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Teach Online With Confidence

Helping Educators Engage More Online Students with Less Stress through Simple Strategies

Dr. Bethanie Hansen 

Teaching Excellence Strategist

#42: How to Increase Your Confidence and Connection in the Online Classroom

#42: How to Increase Your Confidence and Connection in the Online Classroom

This content originally appeared at APUEdge.Com

 What drives you as an educator? In this episode, Dr. Bethanie Hansen talks about the five dominant perspectives that motivate teachers and how these teaching styles can drive student engagement in the online classroom. Listen to learn how to adjust your perspective so you can critically evaluate your own teaching, and why it’s so important to ask students for feedback so you can adjust your teaching style to maximize your impact in the classroom.

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Read the Transcript:

Dr. Bethanie Hansen: This podcast is for educators, academics, and parents who know that online teaching can be challenging, but it can also be rewarding, engaging, and fun. Welcome to the Online Teaching Lounge. I’m your host, Dr. Bethanie Hansen. And I’ll be your guide for online teaching tips, topics and strategies. Walk with me into the Online Teaching Lounge.

Welcome to the podcast. And thank you for joining me today to talk about confidence and connection. The main topic we’re going to discuss today has to do with the way we show up in the online classroom, and generally throughout our career.

There are a lot of times where various motives drive us to do what we do. Sometimes it’s unclear whether we’re having the kind of impact we’d like to have. But what if we unpack that? How can we discover what kind of impact we really are having? And how can we have a more powerful impact in those areas we care most about?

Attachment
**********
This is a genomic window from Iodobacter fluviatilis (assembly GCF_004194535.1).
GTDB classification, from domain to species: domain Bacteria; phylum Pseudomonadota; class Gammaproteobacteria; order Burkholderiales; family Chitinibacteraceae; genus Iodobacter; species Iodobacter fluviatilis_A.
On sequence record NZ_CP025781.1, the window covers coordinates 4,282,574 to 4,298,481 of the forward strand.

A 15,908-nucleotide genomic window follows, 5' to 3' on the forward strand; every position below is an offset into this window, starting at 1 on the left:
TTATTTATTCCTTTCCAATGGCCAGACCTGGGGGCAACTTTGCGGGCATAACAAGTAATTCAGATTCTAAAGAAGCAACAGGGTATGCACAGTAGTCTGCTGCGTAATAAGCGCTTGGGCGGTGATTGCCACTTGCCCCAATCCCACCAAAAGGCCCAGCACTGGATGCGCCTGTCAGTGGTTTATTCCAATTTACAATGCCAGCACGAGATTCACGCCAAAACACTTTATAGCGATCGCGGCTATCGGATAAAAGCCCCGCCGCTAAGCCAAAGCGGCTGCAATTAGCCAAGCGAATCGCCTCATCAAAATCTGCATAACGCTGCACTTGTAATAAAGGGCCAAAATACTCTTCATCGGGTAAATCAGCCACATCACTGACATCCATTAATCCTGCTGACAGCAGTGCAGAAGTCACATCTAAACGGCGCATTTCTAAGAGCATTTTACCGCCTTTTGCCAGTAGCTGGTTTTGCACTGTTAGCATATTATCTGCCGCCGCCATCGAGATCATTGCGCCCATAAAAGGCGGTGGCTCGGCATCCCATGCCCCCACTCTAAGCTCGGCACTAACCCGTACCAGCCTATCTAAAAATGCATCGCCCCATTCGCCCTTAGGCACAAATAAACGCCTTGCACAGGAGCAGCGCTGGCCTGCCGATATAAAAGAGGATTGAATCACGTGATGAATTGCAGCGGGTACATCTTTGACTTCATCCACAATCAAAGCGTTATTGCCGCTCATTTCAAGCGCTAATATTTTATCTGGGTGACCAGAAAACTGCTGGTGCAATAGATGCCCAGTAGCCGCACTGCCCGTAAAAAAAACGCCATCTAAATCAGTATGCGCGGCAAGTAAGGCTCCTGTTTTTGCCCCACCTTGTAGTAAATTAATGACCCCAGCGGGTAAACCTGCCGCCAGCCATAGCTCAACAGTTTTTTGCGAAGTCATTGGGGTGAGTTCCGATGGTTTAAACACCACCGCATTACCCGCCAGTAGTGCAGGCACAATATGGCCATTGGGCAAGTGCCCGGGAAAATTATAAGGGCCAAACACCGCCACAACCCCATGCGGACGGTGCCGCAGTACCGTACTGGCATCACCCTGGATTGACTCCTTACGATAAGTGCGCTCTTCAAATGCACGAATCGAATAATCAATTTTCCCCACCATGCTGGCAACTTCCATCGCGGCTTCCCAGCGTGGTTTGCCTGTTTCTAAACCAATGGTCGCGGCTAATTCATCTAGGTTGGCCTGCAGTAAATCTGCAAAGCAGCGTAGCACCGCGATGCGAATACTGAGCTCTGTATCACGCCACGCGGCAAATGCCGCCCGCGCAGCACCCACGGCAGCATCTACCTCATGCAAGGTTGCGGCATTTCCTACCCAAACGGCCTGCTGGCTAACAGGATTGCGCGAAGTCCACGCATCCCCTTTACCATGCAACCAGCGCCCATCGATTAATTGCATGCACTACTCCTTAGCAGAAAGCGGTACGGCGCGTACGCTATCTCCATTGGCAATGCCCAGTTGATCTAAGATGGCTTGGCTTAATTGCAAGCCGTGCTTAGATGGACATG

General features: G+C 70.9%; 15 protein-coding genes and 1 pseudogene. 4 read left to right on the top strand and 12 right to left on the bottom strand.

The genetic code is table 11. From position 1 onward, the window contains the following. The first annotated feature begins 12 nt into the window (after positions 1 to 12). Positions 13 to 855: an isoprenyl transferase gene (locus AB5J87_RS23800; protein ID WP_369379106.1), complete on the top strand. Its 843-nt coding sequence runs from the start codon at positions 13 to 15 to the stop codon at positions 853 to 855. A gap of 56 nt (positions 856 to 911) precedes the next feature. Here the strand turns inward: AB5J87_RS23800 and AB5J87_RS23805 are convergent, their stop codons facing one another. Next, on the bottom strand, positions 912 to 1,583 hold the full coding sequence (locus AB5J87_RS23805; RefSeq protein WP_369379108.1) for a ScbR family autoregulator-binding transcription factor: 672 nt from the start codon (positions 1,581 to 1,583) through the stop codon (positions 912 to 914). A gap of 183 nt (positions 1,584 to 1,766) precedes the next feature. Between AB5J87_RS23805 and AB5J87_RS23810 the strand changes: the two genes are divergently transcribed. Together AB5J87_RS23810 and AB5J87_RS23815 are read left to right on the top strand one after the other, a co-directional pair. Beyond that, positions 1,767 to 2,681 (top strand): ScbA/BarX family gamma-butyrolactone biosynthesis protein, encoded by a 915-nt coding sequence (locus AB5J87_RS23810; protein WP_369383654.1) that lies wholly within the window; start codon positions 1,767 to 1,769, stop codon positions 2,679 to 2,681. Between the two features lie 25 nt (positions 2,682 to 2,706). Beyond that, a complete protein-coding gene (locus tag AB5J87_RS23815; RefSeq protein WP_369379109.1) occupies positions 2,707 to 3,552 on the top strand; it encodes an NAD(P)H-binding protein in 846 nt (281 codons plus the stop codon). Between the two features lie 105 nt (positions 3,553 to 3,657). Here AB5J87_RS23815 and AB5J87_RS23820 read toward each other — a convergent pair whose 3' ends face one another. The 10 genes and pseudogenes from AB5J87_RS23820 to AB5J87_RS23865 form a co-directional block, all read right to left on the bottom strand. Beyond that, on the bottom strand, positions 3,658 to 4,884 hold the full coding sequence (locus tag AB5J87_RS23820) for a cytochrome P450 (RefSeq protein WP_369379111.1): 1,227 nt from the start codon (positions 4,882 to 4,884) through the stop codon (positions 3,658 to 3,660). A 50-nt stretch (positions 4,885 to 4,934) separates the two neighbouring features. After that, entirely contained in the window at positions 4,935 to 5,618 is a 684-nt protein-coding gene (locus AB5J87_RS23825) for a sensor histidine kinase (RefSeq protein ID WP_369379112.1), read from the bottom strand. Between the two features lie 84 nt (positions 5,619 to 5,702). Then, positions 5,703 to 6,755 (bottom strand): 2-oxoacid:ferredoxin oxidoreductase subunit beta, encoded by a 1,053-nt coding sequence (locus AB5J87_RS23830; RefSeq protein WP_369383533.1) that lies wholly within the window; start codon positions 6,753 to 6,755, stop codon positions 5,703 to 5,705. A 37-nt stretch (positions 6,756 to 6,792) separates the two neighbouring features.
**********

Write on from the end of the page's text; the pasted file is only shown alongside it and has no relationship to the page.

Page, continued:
Today, we will uncover what drives us, how to have the impact we’d like to have, and also how to feel confident about what we’re doing. We’re going to do that through connecting with our students and with other people in our profession. I’m excited to share this with you and let’s dive in.

What Type of Teacher Are You?

We all show up in the online classroom in distinct ways. Our students can tell what kind of personalities we have, by the way we write things, the words we choose to use, whether or not we use highlighting, emojis or lengthy explanations.

In fact, these behaviors that we show up with, that really help our students get to know us, they come from the motives that drive us. Chances are you have, as an educator, one dominant perspective that drives your teaching. And it’s one of these five: transmission, apprenticeship, development, nurturing, or social reform.

Every one of us comes with a primary orientation to the way we teach and what we are teaching, as well as a secondary backup strategy. So there might be two of these working together in your world, and I’m going to share with you what these are. As I described them, see if you can find your own teaching motivation within these five strategies and orientations.

Transmission Type of Teaching